Chris Vroom, an analyst with Credit Suisse First Boston, highlighted recent rulings by the European Union and U.S. Federal Trade Commission that favor the use of business-to-business online exchanges. His report also noted the increasing adoption of online exchange technology and the business-to-business sector's recurring high-margin profits.
Ariba, which Vroom characterized as "knocking the cover off the ball," jumped $7.50, or nearly 6 percent, to close at $142.50 today.
Ariba's "current momentum remains outstanding," Vroom wrote in his report.
Vroom noted that his sources have indicated Ariba's backlog for license fee revenue and deferred revenues may reach $250 million in the fourth quarter, compared with $122.6 million in the previous quarter.
He added that Ariba's backlog has "substantial upside to our low-ball fourth-quarter forecast of $96 million."
Last month, Ariba reported fiscal third-quarter results that blew past analysts' revenue and earnings estimates and set the stage for a possible comeback in B2B stocks. For its third quarter, Ariba reported total revenues of $80.7 million. That was up 578 percent from the same quarter last year and up 101 percent from the previous quarter. Wall Street had expected the company to report revenues of $50 million to $55 million.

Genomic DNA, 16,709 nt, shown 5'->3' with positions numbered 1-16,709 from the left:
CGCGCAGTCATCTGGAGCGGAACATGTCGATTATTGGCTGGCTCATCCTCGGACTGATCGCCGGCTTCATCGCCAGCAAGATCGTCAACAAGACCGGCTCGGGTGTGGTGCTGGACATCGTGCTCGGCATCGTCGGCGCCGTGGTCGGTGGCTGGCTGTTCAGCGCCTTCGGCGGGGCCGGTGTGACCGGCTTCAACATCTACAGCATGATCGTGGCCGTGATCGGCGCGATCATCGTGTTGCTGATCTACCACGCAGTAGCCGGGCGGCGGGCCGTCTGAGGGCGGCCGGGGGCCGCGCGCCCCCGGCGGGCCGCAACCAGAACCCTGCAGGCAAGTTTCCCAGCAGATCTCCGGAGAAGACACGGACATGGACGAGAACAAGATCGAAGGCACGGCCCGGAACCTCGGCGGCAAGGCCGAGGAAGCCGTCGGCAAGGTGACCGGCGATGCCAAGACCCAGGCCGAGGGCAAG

Ariba shares have risen nearly 38 percent since the company posted its third-quarter results July 12.
Other business e-commerce players jumped as much as 36 percent as they rode Ariba's coattails in the week following its earnings report. But most of them have since shed those gains.
Still, Vroom's report helped give those stocks a slight push today.
Although the tech-heavy Nasdaq was down 14.44 to 3,848.55, FreeMarkets rose $2.19, or about 4 percent, to $55.37. Meanwhile, PurchasePro.com climbed $1.33, or about 3 percent, to $40.27.
Commerce One, once a high-flying IPO, and VerticalNet, ended the day up about 1 percent at $51.25 and $44.87, respectively.
Business-to-business stocks are again showing signs of life, after having taken a beating in the market downturn in the spring. Business e-commerce stocks were, in part, swept up in the negative sentiment toward dot-coms and e-commerce that took hold of the markets.
Vroom now repudiates such thinking.
"We are very bullish on the B2B sector as broadening adoption supports continued strong fundamental momentum," he wrote. "The September-October launch of several industry marketplaces validates the exchange approach."